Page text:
The 2017 ACA enrollment period ends January 31st, and the last week typically has had the most sign ups (since we all tend to put things off until the last minute). As such, the government had a program of TV ad buys, as well as emails, reminding people to sign up before the deadline. Yet, the White House has suddenly cancelled all advertising, including ads that were already paid for. Given that insurance companies depend upon the young and healthy (who tend to be the last minute purchasers) to turn a profit, this action seems like a deliberate attempt to sabotage the marketplace.

Federal Hiring Freeze:

Another odd action was an order freezing the size of the federal work force. The number of federal workers, as a share of total employment, is at historic lows, and in terms of sheer numbers has been fairly stable for quite some time. I understand that many people feel the federal government is too large, but the number of government workers is not a problem.


This is a graph total number of government employees (federal, state, local) in blue, and share of government workers as a fraction of all employees. There is no trend of ‘out of control’ growth in the size of government. If you solely look at federal workers, that number has been hovering around two million and change for several decades.


As this piece convincingly argues, freezing federal hiring just means more money will go into the hands of unaccountable contractors. I share a belief in limited government, but flashy actions like this hiring freeze this do far more harm than good.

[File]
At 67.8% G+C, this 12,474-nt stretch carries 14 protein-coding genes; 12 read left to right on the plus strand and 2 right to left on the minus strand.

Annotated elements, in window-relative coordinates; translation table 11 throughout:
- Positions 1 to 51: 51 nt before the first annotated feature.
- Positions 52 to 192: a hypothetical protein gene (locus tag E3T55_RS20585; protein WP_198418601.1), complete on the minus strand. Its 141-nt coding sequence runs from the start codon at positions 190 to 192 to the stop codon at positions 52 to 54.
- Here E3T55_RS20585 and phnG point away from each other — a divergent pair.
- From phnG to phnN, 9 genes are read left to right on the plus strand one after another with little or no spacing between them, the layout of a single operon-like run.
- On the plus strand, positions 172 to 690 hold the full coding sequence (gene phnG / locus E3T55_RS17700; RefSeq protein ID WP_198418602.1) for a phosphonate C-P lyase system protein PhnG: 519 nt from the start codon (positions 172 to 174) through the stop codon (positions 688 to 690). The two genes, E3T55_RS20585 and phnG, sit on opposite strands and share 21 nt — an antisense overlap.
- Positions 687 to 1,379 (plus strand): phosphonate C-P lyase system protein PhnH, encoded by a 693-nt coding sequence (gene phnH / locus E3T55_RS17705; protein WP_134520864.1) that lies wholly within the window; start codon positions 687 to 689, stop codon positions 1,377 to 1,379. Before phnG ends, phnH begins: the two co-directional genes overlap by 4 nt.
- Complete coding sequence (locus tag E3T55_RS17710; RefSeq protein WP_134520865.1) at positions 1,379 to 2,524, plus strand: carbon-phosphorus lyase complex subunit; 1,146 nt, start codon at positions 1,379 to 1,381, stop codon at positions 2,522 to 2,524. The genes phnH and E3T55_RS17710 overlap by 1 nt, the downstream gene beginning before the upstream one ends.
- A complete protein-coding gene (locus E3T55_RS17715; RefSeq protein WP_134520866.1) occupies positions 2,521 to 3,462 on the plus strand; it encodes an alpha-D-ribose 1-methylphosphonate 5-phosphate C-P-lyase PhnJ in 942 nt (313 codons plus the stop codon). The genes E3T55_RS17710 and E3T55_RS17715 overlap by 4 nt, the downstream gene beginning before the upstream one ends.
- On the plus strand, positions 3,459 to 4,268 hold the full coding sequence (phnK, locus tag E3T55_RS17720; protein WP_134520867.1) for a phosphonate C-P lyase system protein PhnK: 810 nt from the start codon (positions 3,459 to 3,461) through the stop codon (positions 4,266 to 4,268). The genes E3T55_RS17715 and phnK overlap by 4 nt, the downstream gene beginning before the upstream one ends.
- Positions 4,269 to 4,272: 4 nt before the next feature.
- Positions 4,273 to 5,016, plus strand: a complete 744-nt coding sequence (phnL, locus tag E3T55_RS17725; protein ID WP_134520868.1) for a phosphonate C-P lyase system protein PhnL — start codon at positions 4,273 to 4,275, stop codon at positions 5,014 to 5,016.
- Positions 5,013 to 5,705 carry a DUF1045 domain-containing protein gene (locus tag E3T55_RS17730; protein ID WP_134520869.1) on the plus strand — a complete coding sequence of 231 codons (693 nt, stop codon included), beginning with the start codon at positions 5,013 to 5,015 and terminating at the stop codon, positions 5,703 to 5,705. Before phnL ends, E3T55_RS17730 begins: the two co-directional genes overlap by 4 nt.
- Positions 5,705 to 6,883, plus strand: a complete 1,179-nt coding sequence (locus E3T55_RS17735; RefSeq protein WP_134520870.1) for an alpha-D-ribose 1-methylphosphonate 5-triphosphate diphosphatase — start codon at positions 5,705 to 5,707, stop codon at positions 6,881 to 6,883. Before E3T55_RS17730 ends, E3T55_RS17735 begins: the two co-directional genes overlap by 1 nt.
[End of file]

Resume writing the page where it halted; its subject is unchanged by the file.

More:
Inauguration/ VOTER FRAUD:

So far, most of the actions taken have been what probably any Republican would have done in the presidency (excepting the wall). But the bizarre dust up over the size of the inauguration over the past week, as well as unsubstantiated claims of massive voter fraud, has been truly beyond the pale. In his first morning in office, Trump insisted that the National Park Service Director provide photos that proving that there were, “a million, million and a half” people at his inauguration. Apparently Trump doesn’t understand how visual perspective works, or rather, his ego won’t allow him. I have been to all three inaugurations since 2009, and this was definitely smaller than both of Obama’s. The photos circulating of the Trump crowd size accurately reflect what I saw.

This wouldn’t be such a big deal if Trump hadn’t had his press secretary convene a special press conference, with prop photos from the inauguration dais, to declare that this was the biggest inauguration ever, period. At the next press meeting, the press secretary tried to walk this back by insisting they were including television and online views, but 1) that is not the impression you get from watching the initial conference and 2) there is no good evidence this is true, either.

Then there is the ‘voter fraud’. Apparently, the President, who won, truly believes the only reason he lost the popular vote is because of widespread voter fraud. Of course, there is no evidence of this, and I find the voter fraud talking point to be one of the strangest of the last several years. Many people fervently believe it though, despite having no empirical basis; I suspect this is because a select few media outlets have been pushing the meme incessantly.

It may be easy to dismiss these last two incidents as minor personality hang ups, but in a real crisis this is a very frightening disposition to have: an inability to weight the veracity of competing narratives, an inability to consider that you may be wrong, an inability to set ego to the side. 

I haven’t even gotten into the unresolved conflicts of interest and the continued refusal to release his tax returns, but that will have to wait until another time. Overall, this first week was both aggressive and chaotic, and showed little sign of the supposed business acumen that many believed Trump would bring to the office. Instead, the White House spent its first week operating like a very badly run business; should we expect anything more?